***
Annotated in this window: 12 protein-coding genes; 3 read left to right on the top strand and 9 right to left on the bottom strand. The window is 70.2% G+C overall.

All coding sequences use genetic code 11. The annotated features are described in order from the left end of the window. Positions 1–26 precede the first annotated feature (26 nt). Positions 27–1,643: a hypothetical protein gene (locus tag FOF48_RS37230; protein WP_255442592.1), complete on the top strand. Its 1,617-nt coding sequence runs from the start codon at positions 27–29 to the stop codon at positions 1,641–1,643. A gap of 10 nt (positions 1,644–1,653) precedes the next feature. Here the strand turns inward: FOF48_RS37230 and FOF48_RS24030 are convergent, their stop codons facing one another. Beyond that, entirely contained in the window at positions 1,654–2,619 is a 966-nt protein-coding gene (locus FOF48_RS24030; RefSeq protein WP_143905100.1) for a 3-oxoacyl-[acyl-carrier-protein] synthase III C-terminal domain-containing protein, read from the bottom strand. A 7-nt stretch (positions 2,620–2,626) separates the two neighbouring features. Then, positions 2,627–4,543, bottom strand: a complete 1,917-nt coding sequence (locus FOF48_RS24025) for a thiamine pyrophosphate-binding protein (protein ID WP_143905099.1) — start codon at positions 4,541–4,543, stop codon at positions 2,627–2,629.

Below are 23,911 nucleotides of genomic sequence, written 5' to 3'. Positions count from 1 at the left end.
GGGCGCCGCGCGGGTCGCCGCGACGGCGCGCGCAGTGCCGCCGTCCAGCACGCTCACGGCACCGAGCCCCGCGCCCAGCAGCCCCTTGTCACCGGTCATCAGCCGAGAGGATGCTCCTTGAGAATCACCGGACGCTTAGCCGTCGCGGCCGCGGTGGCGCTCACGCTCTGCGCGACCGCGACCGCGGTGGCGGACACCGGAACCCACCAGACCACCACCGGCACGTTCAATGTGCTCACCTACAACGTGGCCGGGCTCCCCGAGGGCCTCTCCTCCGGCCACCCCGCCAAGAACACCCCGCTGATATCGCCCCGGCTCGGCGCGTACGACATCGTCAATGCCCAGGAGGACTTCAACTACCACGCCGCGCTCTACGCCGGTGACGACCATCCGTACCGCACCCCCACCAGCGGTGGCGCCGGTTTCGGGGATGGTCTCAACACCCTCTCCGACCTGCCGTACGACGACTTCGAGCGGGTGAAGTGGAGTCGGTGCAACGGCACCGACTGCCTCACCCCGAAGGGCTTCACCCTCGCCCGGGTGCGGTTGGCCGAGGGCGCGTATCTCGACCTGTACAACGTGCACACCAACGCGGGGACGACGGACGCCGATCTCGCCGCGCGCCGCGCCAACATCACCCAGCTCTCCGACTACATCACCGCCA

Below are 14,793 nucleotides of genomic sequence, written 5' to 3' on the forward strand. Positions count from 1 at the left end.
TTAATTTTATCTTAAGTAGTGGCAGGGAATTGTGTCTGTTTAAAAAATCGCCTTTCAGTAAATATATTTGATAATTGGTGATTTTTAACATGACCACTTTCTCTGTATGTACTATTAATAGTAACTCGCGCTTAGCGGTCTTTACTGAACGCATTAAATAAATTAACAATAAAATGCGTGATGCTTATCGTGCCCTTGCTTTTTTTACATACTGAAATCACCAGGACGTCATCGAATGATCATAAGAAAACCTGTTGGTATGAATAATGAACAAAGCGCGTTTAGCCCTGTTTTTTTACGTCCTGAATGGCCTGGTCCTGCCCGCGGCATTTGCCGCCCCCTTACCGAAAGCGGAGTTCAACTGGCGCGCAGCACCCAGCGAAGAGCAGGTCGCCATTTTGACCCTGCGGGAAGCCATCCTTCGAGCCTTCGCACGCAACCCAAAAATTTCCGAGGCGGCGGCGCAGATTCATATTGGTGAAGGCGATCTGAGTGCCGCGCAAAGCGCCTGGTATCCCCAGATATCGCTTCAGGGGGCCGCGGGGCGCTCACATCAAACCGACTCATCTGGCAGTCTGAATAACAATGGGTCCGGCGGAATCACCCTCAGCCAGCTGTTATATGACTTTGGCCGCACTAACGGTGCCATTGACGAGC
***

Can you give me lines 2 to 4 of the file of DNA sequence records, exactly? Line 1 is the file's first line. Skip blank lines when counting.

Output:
All coding sequences use genetic code 11. The annotated features are described in order from the left end of the window. Positions 1–26 precede the first annotated feature (26 nt). Positions 27–1,643: a hypothetical protein gene (locus tag FOF48_RS37230; protein WP_255442592.1), complete on the top strand. Its 1,617-nt coding sequence runs from the start codon at positions 27–29 to the stop codon at positions 1,641–1,643. A gap of 10 nt (positions 1,644–1,653) precedes the next feature. Here the strand turns inward: FOF48_RS37230 and FOF48_RS24030 are convergent, their stop codons facing one another. Beyond that, entirely contained in the window at positions 1,654–2,619 is a 966-nt protein-coding gene (locus FOF48_RS24030; RefSeq protein WP_143905100.1) for a 3-oxoacyl-[acyl-carrier-protein] synthase III C-terminal domain-containing protein, read from the bottom strand. A 7-nt stretch (positions 2,620–2,626) separates the two neighbouring features. Then, positions 2,627–4,543, bottom strand: a complete 1,917-nt coding sequence (locus FOF48_RS24025) for a thiamine pyrophosphate-binding protein (protein ID WP_143905099.1) — start codon at positions 4,541–4,543, stop codon at positions 2,627–2,629.

Below are 23,911 nucleotides of genomic sequence, written 5' to 3'. Positions count from 1 at the left end.
GGGCGCCGCGCGGGTCGCCGCGACGGCGCGCGCAGTGCCGCCGTCCAGCACGCTCACGGCACCGAGCCCCGCGCCCAGCAGCCCCTTGTCACCGGTCATCAGCCGAGAGGATGCTCCTTGAGAATCACCGGACGCTTAGCCGTCGCGGCCGCGGTGGCGCTCACGCTCTGCGCGACCGCGACCGCGGTGGCGGACACCGGAACCCACCAGACCACCACCGGCACGTTCAATGTGCTCACCTACAACGTGGCCGGGCTCCCCGAGGGCCTCTCCTCCGGCCACCCCGCCAAGAACACCCCGCTGATATCGCCCCGGCTCGGCGCGTACGACATCGTCAATGCCCAGGAGGACTTCAACTACCACGCCGCGCTCTACGCCGGTGACGACCATCCGTACCGCACCCCCACCAGCGGTGGCGCCGGTTTCGGGGATGGTCTCAACACCCTCTCCGACCTGCCGTACGACGACTTCGAGCGGGTGAAGTGGAGTCGGTGCAACGGCACCGACTGCCTCACCCCGAAGGGCTTCACCCTCGCCCGGGTGCGGTTGGCCGAGGGCGCGTATCTCGACCTGTACAACGTGCACACCAACGCGGGGACGACGGACGCCGATCTCGCCGCGCGCCGCGCCAACATCACCCAGCTCTCCGACTACATCACCGCCA